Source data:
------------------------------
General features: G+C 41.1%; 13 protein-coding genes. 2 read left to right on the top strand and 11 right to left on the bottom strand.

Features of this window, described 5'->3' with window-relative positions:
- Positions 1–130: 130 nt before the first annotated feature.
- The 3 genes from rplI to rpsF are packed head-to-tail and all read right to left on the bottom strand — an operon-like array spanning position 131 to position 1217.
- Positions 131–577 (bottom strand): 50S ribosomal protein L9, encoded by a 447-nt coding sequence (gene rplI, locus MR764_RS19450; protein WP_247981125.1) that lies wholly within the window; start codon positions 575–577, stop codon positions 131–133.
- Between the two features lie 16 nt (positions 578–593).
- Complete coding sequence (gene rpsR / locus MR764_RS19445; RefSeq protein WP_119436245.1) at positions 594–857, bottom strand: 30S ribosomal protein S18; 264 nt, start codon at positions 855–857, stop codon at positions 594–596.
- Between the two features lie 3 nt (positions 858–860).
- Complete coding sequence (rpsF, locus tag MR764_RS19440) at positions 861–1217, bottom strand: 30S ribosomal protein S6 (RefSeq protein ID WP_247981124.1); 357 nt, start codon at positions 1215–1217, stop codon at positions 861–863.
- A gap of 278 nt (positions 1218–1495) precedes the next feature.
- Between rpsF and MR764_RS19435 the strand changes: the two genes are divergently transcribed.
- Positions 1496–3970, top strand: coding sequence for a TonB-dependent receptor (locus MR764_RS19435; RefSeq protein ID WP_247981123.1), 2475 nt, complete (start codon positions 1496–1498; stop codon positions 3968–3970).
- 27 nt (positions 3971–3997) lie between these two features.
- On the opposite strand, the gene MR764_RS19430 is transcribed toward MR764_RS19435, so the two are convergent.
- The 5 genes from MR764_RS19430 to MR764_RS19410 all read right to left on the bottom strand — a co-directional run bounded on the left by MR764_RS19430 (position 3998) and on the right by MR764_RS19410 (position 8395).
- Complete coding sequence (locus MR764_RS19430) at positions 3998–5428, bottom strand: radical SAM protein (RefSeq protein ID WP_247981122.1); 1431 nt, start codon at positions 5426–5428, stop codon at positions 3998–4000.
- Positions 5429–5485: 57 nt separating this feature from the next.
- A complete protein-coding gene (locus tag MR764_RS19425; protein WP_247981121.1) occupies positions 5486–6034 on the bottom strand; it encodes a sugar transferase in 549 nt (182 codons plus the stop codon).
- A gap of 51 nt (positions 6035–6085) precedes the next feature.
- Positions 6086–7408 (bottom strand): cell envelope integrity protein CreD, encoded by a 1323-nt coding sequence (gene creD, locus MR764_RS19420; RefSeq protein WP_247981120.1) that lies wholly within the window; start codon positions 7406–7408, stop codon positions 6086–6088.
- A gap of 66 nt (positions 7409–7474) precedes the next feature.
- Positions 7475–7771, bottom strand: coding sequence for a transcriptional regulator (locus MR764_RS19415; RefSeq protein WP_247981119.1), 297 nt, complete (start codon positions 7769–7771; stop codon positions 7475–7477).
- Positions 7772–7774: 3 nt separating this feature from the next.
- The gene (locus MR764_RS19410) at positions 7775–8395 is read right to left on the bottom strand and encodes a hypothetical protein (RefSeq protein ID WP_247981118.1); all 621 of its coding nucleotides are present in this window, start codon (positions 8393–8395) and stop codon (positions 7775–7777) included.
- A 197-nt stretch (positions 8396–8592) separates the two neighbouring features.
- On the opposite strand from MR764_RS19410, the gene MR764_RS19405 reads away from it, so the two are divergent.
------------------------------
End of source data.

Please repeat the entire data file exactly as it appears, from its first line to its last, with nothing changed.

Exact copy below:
General features: G+C 41.1%; 13 protein-coding genes. 2 read left to right on the top strand and 11 right to left on the bottom strand.

Features of this window, described 5'->3' with window-relative positions:
- Positions 1–130: 130 nt before the first annotated feature.
- The 3 genes from rplI to rpsF are packed head-to-tail and all read right to left on the bottom strand — an operon-like array spanning position 131 to position 1217.
- Positions 131–577 (bottom strand): 50S ribosomal protein L9, encoded by a 447-nt coding sequence (gene rplI, locus MR764_RS19450; protein WP_247981125.1) that lies wholly within the window; start codon positions 575–577, stop codon positions 131–133.
- Between the two features lie 16 nt (positions 578–593).
- Complete coding sequence (gene rpsR / locus MR764_RS19445; RefSeq protein WP_119436245.1) at positions 594–857, bottom strand: 30S ribosomal protein S18; 264 nt, start codon at positions 855–857, stop codon at positions 594–596.
- Between the two features lie 3 nt (positions 858–860).
- Complete coding sequence (rpsF, locus tag MR764_RS19440) at positions 861–1217, bottom strand: 30S ribosomal protein S6 (RefSeq protein ID WP_247981124.1); 357 nt, start codon at positions 1215–1217, stop codon at positions 861–863.
- A gap of 278 nt (positions 1218–1495) precedes the next feature.
- Between rpsF and MR764_RS19435 the strand changes: the two genes are divergently transcribed.
- Positions 1496–3970, top strand: coding sequence for a TonB-dependent receptor (locus MR764_RS19435; RefSeq protein ID WP_247981123.1), 2475 nt, complete (start codon positions 1496–1498; stop codon positions 3968–3970).
- 27 nt (positions 3971–3997) lie between these two features.
- On the opposite strand, the gene MR764_RS19430 is transcribed toward MR764_RS19435, so the two are convergent.
- The 5 genes from MR764_RS19430 to MR764_RS19410 all read right to left on the bottom strand — a co-directional run bounded on the left by MR764_RS19430 (position 3998) and on the right by MR764_RS19410 (position 8395).
- Complete coding sequence (locus MR764_RS19430) at positions 3998–5428, bottom strand: radical SAM protein (RefSeq protein ID WP_247981122.1); 1431 nt, start codon at positions 5426–5428, stop codon at positions 3998–4000.
- Positions 5429–5485: 57 nt separating this feature from the next.
- A complete protein-coding gene (locus tag MR764_RS19425; protein WP_247981121.1) occupies positions 5486–6034 on the bottom strand; it encodes a sugar transferase in 549 nt (182 codons plus the stop codon).
- A gap of 51 nt (positions 6035–6085) precedes the next feature.
- Positions 6086–7408 (bottom strand): cell envelope integrity protein CreD, encoded by a 1323-nt coding sequence (gene creD, locus MR764_RS19420; RefSeq protein WP_247981120.1) that lies wholly within the window; start codon positions 7406–7408, stop codon positions 6086–6088.
- A gap of 66 nt (positions 7409–7474) precedes the next feature.
- Positions 7475–7771, bottom strand: coding sequence for a transcriptional regulator (locus MR764_RS19415; RefSeq protein WP_247981119.1), 297 nt, complete (start codon positions 7769–7771; stop codon positions 7475–7477).
- Positions 7772–7774: 3 nt separating this feature from the next.
- The gene (locus MR764_RS19410) at positions 7775–8395 is read right to left on the bottom strand and encodes a hypothetical protein (RefSeq protein ID WP_247981118.1); all 621 of its coding nucleotides are present in this window, start codon (positions 8393–8395) and stop codon (positions 7775–7777) included.
- A 197-nt stretch (positions 8396–8592) separates the two neighbouring features.
- On the opposite strand from MR764_RS19410, the gene MR764_RS19405 reads away from it, so the two are divergent.